No rest for the pollsters on Sunday:
So ... what's the headline here? Probably the Public Policy Polling survey showing a 46-46 tie there. One wonders if the McCain campaign's internals are telling them something similar, since they are now shifting resources into the state. And Barack Obama was out in Charlotte today.
But yet, my model still does not consider North Carolina to be a plausible tipping point state. Why not? Partly because the polling there has hardly been uniformly favorable to Obama -- it was barely ten days ago when SuvreyUSA released a poll showing him down 20 points in the state. But mostly, it comes down to the parameters of the electoral math that we have discussed here before. It is unlikely that Obama wins North Carolina without winning Virginia -- this parlay occurred just 103 times out of the 10,000 simulations we ran today. And if he's won Virginia, Obama likely won't need North Carolina to win the election -- he'll already be well past 270 eletoral votes.
...Unless, maybe, something goes wrong in the Midwest. For instance, if Obama were to lose Pennsylvania or Michigan (in addition to Ohio), then the Virginia/North Carolina parlay would probably save the election for him. So, of course, would a Virginia/Florida parlay, which seems more probable at the moment, although the Obama campaign has a larger ground game advantage in North Carolina than they do in Florida.
The reason this discussion is interesting, I suppose, is if you believe there is some sort of Bradley Effect, perhaps coupled with a reverse Bradley Effect in the South. The polling badly underestimated Obama's performance in the South during the primaries, while being roughly accurate elsewhere in the country. Suppose that the polls are 3 points low on Obama in the South, but that there is some sort of Bradley Effect in the Midwest, and his polls are 2 points high there. In that instance, North Carolina (in addition to Virginia and Florida) become quite important.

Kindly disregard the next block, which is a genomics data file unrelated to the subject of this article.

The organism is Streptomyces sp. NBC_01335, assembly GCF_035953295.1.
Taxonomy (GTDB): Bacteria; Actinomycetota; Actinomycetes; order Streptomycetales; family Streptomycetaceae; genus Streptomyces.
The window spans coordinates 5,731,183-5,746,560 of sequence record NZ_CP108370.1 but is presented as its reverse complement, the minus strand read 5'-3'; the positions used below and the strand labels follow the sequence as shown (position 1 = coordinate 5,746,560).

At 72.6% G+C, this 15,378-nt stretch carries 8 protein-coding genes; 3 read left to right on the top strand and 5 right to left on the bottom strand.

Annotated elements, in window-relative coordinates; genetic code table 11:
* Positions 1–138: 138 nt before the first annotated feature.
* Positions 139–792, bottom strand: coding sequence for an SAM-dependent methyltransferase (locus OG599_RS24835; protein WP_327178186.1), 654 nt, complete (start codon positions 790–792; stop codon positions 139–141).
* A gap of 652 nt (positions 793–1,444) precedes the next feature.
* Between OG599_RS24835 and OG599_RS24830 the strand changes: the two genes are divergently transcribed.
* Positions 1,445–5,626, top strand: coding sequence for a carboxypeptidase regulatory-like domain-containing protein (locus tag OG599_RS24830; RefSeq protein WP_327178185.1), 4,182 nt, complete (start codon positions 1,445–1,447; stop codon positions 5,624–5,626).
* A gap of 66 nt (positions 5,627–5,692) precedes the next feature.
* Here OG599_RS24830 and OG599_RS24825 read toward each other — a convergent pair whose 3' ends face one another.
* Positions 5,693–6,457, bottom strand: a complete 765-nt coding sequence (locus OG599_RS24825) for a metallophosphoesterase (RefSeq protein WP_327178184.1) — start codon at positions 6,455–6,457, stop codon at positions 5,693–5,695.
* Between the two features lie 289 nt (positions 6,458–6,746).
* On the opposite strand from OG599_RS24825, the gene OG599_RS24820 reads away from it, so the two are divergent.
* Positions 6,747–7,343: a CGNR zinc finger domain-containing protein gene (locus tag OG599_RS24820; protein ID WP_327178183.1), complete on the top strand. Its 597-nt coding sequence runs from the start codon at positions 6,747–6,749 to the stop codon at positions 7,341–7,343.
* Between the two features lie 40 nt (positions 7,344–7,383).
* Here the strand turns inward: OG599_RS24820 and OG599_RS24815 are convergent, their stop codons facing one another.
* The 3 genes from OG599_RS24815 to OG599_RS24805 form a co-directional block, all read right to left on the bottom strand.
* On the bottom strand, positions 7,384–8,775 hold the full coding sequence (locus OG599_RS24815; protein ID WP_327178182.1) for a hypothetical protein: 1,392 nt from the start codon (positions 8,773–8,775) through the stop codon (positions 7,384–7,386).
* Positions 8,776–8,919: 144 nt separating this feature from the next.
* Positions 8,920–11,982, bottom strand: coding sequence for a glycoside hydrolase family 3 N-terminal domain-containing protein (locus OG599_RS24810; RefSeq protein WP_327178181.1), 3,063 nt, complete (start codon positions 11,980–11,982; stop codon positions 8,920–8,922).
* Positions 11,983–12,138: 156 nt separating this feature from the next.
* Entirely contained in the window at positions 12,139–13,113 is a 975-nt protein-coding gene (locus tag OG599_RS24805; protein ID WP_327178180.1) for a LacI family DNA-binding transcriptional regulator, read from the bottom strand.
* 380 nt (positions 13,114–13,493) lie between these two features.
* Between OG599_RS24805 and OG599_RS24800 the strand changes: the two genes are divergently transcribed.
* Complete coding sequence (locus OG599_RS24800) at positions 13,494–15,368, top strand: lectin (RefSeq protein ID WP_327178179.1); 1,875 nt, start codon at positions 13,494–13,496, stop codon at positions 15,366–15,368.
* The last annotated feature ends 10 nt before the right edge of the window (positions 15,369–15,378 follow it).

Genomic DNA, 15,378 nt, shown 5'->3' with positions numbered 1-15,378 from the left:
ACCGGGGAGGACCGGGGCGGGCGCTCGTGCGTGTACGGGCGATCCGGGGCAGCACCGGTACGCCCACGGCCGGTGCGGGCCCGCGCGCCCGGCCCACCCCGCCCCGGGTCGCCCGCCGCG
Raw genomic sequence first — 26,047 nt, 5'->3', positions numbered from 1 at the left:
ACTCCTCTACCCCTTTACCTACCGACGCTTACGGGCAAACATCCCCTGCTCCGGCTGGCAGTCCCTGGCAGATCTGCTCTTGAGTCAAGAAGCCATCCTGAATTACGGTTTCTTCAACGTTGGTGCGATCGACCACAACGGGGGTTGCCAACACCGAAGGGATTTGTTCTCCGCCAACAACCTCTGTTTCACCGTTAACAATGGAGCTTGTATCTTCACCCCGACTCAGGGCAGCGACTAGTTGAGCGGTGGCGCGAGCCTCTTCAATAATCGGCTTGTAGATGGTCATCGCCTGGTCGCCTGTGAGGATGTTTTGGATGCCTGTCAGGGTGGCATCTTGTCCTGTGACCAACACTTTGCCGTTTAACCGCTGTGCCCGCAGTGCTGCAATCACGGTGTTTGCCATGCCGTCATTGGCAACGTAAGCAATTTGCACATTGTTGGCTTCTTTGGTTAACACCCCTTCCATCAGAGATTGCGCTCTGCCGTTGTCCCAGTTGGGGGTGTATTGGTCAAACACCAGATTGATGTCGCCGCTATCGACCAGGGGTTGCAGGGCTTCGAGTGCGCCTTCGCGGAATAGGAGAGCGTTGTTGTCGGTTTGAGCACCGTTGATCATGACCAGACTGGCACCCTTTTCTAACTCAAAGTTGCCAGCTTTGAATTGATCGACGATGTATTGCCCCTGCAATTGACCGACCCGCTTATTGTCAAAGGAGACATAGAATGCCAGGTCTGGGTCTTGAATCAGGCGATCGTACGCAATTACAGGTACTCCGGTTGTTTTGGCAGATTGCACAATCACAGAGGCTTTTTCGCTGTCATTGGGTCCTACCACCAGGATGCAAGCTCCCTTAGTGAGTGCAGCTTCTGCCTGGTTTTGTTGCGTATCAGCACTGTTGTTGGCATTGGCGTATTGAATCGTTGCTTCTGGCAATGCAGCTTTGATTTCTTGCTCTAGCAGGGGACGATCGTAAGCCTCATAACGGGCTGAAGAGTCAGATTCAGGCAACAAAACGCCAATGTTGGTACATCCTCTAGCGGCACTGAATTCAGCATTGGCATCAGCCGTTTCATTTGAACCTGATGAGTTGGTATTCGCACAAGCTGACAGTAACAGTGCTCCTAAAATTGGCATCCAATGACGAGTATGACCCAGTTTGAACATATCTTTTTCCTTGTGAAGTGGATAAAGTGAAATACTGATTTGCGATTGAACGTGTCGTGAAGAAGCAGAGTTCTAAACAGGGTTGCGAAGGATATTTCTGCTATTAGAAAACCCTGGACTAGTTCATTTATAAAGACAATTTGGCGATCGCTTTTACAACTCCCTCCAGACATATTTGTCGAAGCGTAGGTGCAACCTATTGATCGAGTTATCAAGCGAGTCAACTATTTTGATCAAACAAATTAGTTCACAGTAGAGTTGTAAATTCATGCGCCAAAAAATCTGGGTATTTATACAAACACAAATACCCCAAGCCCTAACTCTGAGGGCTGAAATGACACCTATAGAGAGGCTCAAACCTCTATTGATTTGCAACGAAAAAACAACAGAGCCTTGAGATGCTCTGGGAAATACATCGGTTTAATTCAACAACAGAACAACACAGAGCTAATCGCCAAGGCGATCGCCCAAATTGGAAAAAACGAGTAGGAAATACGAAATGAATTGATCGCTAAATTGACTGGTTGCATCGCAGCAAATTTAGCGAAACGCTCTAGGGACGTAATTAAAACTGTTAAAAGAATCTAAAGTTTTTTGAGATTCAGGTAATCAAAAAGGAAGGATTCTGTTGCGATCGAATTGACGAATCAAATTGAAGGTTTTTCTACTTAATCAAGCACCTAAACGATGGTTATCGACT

John McCain, meanwhile, gets a good number in Ohio from the University of Cincinnati, which conducted a survey for a consortium of Ohio newspapers. UC also puts out polling under its own brand name -- they had shown McCain 4 points ahead a couple of weeks ago -- and since the polls are essentially identical all the way down to the question wording, we are treating them as part of the same data series.
The caveat here is that this poll is about a week old. That ordinarily wouldn't matter very much, but it does in a week where Obama's national numbers improved by 4-5 points in about as many days. Still, if David Axelrod and David Plouffe woke up on election morning and you told them: "this election is going to come down to _______", one suspects that they'd rather hear "Colorado" or "Virginia" than Ohio, which was a rough state for Obama in the primaries.
The couple of Florida polls out look about where they "should" be. We will see soon if, as I predicted a week or two ago, Florida eventually surpasses Ohio as a more attractive pickup target for Obama.
And here are a couple more very attractive numbers for Obama in Iowa, which now seems to be completely out of play. On the other hand, John McCain gets good results from ARG in Virginia and Minnesota, the latter of which Obama is redirecting resources into after abandoning North Dakota.